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Prices And Demand Skyrocket, Not Fireworks

Darren Hauck
Getty Images
Fireworks shows in the U.S. are being canceled or scaled back as supply problems in China cause a fireworks shortage.

Skyrocketing food and gas prices are not the only things blowing holes in Americans' pockets going into this holiday weekend — so are fireworks. Fireworks are scarce, and prices are way up owing to a major supply disruption, making for some unusually dark skies this year.

Teenagers stumped across a big gravel parking lot after a concert near Kansas City, Kan., a little deflated. Something was missing from the 13th annual "Red, White and Boom" show — the boom.


"I wanted to see a bunch of sparks in the sky," says Klint Van Winkle. "But nothing."

Event organizer Jamie Harris says several fireworks companies, including the one they have always used, let her down this year.

"They just kind of pulled the fuse out of our display, basically," Harris says. "I didn't even get a straight answer on why we were being turned away. And then I found out later there's been a shortage."

Problems In China

Almost all fireworks shot in the U.S. come from China. Charlie Wald, who runs the fireworks company his grandfather started 80 years ago, says it's been quite a year at Wald Fireworks: "It was like whatever could go wrong in China went wrong this year."


In February, an enormous explosion and fire took out 20 big fireworks warehouses and a major port. Chinese officials soon closed other ports to the volatile cargo and finally stopped fireworks exports all together this week. They will resume sometime after the Olympics.

Labor, materials and shipping are all way up, the dollar is down, and Wald says orders are backed up. Whatever is available costs about 25 percent more this year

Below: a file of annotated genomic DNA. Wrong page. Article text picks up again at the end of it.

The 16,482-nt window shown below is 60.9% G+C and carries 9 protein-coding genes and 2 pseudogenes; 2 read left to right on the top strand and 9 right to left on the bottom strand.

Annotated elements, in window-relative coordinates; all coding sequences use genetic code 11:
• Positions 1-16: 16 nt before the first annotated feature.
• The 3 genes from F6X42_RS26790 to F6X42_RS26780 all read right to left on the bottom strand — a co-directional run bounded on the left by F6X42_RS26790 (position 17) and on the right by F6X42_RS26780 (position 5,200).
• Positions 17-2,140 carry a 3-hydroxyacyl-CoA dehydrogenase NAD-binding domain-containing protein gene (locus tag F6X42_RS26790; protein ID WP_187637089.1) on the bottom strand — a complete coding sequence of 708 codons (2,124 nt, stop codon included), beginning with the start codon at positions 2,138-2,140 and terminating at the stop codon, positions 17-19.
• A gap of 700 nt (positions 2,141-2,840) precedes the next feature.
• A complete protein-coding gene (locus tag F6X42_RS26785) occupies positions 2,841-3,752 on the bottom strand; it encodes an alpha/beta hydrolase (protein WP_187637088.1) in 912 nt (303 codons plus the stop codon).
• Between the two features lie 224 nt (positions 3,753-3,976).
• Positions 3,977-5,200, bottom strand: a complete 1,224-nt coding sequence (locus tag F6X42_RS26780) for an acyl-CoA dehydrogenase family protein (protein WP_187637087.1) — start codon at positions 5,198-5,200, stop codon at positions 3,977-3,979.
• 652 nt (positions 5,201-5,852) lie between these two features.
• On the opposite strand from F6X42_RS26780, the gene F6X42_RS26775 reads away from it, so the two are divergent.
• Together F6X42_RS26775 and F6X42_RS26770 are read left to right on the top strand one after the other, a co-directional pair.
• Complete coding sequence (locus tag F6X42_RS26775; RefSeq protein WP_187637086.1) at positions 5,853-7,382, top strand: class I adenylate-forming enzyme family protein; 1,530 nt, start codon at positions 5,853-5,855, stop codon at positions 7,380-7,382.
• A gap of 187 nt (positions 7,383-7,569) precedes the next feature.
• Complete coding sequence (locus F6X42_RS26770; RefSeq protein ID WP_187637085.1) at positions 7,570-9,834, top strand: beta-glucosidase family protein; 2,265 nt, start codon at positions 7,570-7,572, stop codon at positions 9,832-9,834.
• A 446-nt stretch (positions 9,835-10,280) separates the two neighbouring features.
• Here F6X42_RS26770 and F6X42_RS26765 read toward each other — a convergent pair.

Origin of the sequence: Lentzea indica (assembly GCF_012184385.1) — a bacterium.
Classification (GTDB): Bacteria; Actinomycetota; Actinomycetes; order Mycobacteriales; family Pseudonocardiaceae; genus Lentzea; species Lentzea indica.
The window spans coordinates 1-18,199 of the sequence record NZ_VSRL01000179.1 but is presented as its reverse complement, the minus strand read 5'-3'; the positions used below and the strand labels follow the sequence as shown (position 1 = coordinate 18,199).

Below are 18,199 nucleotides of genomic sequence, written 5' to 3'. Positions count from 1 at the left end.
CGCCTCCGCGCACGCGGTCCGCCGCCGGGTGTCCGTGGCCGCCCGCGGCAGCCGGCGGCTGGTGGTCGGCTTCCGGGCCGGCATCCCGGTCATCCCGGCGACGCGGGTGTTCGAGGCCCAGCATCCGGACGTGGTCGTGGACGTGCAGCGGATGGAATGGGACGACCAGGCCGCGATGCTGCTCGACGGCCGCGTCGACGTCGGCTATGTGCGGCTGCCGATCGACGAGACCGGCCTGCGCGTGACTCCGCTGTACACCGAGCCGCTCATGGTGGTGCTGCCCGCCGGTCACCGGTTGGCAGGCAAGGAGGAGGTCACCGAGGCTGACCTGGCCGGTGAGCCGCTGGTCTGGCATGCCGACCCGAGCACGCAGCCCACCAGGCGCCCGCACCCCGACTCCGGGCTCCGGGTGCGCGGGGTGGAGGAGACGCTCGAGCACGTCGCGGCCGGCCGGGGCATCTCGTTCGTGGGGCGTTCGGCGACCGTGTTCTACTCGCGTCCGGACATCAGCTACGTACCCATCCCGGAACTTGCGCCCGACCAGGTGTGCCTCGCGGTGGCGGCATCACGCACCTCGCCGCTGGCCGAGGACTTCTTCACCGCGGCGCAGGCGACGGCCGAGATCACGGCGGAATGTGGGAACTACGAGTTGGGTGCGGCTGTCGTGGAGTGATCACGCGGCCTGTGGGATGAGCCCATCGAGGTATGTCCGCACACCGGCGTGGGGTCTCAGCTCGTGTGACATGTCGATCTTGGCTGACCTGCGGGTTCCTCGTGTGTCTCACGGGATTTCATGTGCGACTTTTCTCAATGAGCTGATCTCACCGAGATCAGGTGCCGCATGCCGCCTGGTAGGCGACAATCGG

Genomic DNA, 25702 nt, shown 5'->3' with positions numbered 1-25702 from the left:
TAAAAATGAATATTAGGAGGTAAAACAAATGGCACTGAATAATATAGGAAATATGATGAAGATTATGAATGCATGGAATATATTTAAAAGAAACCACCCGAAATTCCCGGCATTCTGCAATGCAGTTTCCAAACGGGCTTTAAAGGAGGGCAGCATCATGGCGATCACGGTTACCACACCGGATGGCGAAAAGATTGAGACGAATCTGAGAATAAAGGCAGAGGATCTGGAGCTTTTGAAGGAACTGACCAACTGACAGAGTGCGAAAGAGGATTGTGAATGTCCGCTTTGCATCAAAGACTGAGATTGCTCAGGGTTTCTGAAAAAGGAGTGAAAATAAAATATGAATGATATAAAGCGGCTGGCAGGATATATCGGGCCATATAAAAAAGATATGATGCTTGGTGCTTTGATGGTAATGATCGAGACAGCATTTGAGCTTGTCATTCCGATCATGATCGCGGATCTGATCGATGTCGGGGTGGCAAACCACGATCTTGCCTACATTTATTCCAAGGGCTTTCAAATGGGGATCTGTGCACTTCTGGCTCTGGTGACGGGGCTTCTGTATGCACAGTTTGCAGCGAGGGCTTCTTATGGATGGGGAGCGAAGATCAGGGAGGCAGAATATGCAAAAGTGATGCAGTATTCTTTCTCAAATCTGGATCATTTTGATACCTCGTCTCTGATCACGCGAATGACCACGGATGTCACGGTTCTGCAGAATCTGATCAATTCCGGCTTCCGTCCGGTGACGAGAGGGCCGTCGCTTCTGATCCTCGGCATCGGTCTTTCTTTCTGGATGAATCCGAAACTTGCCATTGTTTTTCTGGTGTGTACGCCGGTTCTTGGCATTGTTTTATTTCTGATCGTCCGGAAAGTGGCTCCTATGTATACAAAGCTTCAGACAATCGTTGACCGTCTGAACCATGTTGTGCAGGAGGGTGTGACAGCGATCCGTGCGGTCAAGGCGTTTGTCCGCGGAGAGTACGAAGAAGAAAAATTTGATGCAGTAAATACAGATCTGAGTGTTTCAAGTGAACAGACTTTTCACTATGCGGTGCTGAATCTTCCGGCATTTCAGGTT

"It's the worst I've seen, as long as anybody can remember," Wald says. "My generation, my father's generation — never seen anything like it before.

Turning Customers Away

Still, big pyrotechnic displays like the one near Kansas City will go on as planned, but with fireworks bought months ago. Hundreds of small-town celebrations, however, are off.

Matt Sutcliffe, who runs Premiere Pyrotechnics, says he's had to turn away more than 700 potential customers.

"The ones that hurt the most were the calls of congratulations, or sometimes you'd get a letter that said 'congratulations, you've been awarded the contract for this display,' " Sutcliffe says. "And we'd have to tell those folks we were going to put them on a waiting list, but it doesn't look good."

While things are rough in the display business, the picture's only a little brighter in the retail stand.

Mike Collar, the president of the American Pyrotechnics Association and an independent fireworks business owner says that prices for backyard-type fireworks are also up more than 25 percent this year.

Still, at stands across the country, customers like Kelly Easley are buying — if a little reluctantly.

"When I looked at the prices, I was kind of shocked to see consumer fireworks are way out of line this year, I think," Easley says. "And with the economy the way it is, we're just going to be shooting less, it looks like."

If the shortages continue — and people in the industry expect they will — Easley and everybody else who buys fireworks or sponsors shows will be getting even less bang for their buck next year.

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